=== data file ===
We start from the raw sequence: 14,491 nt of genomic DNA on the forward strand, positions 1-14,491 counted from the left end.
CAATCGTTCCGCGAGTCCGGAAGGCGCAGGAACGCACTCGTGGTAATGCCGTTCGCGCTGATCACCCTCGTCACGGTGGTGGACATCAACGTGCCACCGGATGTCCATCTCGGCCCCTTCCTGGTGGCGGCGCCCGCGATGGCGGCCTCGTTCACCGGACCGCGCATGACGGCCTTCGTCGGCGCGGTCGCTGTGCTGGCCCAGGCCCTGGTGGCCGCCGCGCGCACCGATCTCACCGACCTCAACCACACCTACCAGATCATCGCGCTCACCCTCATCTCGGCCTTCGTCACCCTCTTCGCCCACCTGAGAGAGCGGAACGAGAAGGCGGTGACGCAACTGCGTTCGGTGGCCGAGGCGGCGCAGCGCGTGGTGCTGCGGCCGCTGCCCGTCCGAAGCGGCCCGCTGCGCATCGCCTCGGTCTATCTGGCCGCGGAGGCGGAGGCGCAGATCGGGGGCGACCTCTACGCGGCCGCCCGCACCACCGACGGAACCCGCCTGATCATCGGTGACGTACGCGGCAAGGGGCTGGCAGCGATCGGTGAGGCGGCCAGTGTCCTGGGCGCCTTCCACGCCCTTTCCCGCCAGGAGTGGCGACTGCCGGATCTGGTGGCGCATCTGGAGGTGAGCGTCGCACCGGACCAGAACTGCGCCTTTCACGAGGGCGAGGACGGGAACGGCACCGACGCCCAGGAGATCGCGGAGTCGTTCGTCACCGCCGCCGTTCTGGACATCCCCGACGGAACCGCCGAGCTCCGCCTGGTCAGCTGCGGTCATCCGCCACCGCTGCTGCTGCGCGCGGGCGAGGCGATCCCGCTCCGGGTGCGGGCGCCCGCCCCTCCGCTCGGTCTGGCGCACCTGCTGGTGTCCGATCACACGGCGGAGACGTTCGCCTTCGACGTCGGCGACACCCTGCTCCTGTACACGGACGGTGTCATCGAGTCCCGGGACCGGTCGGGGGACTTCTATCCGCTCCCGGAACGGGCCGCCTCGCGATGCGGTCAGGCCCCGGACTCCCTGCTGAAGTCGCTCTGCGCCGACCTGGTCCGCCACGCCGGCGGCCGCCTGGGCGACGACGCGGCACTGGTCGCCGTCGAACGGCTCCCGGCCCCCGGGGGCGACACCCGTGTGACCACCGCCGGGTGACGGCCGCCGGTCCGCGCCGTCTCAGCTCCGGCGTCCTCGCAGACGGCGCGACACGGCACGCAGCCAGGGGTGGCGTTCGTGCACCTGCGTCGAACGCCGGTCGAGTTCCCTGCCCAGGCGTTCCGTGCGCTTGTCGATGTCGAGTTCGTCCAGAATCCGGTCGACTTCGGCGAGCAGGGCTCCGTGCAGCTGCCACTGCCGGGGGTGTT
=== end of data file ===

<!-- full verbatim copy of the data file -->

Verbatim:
We start from the raw sequence: 14,491 nt of genomic DNA on the forward strand, positions 1-14,491 counted from the left end.
CAATCGTTCCGCGAGTCCGGAAGGCGCAGGAACGCACTCGTGGTAATGCCGTTCGCGCTGATCACCCTCGTCACGGTGGTGGACATCAACGTGCCACCGGATGTCCATCTCGGCCCCTTCCTGGTGGCGGCGCCCGCGATGGCGGCCTCGTTCACCGGACCGCGCATGACGGCCTTCGTCGGCGCGGTCGCTGTGCTGGCCCAGGCCCTGGTGGCCGCCGCGCGCACCGATCTCACCGACCTCAACCACACCTACCAGATCATCGCGCTCACCCTCATCTCGGCCTTCGTCACCCTCTTCGCCCACCTGAGAGAGCGGAACGAGAAGGCGGTGACGCAACTGCGTTCGGTGGCCGAGGCGGCGCAGCGCGTGGTGCTGCGGCCGCTGCCCGTCCGAAGCGGCCCGCTGCGCATCGCCTCGGTCTATCTGGCCGCGGAGGCGGAGGCGCAGATCGGGGGCGACCTCTACGCGGCCGCCCGCACCACCGACGGAACCCGCCTGATCATCGGTGACGTACGCGGCAAGGGGCTGGCAGCGATCGGTGAGGCGGCCAGTGTCCTGGGCGCCTTCCACGCCCTTTCCCGCCAGGAGTGGCGACTGCCGGATCTGGTGGCGCATCTGGAGGTGAGCGTCGCACCGGACCAGAACTGCGCCTTTCACGAGGGCGAGGACGGGAACGGCACCGACGCCCAGGAGATCGCGGAGTCGTTCGTCACCGCCGCCGTTCTGGACATCCCCGACGGAACCGCCGAGCTCCGCCTGGTCAGCTGCGGTCATCCGCCACCGCTGCTGCTGCGCGCGGGCGAGGCGATCCCGCTCCGGGTGCGGGCGCCCGCCCCTCCGCTCGGTCTGGCGCACCTGCTGGTGTCCGATCACACGGCGGAGACGTTCGCCTTCGACGTCGGCGACACCCTGCTCCTGTACACGGACGGTGTCATCGAGTCCCGGGACCGGTCGGGGGACTTCTATCCGCTCCCGGAACGGGCCGCCTCGCGATGCGGTCAGGCCCCGGACTCCCTGCTGAAGTCGCTCTGCGCCGACCTGGTCCGCCACGCCGGCGGCCGCCTGGGCGACGACGCGGCACTGGTCGCCGTCGAACGGCTCCCGGCCCCCGGGGGCGACACCCGTGTGACCACCGCCGGGTGACGGCCGCCGGTCCGCGCCGTCTCAGCTCCGGCGTCCTCGCAGACGGCGCGACACGGCACGCAGCCAGGGGTGGCGTTCGTGCACCTGCGTCGAACGCCGGTCGAGTTCCCTGCCCAGGCGTTCCGTGCGCTTGTCGATGTCGAGTTCGTCCAGAATCCGGTCGACTTCGGCGAGCAGGGCTCCGTGCAGCTGCCACTGCCGGGGGTGTT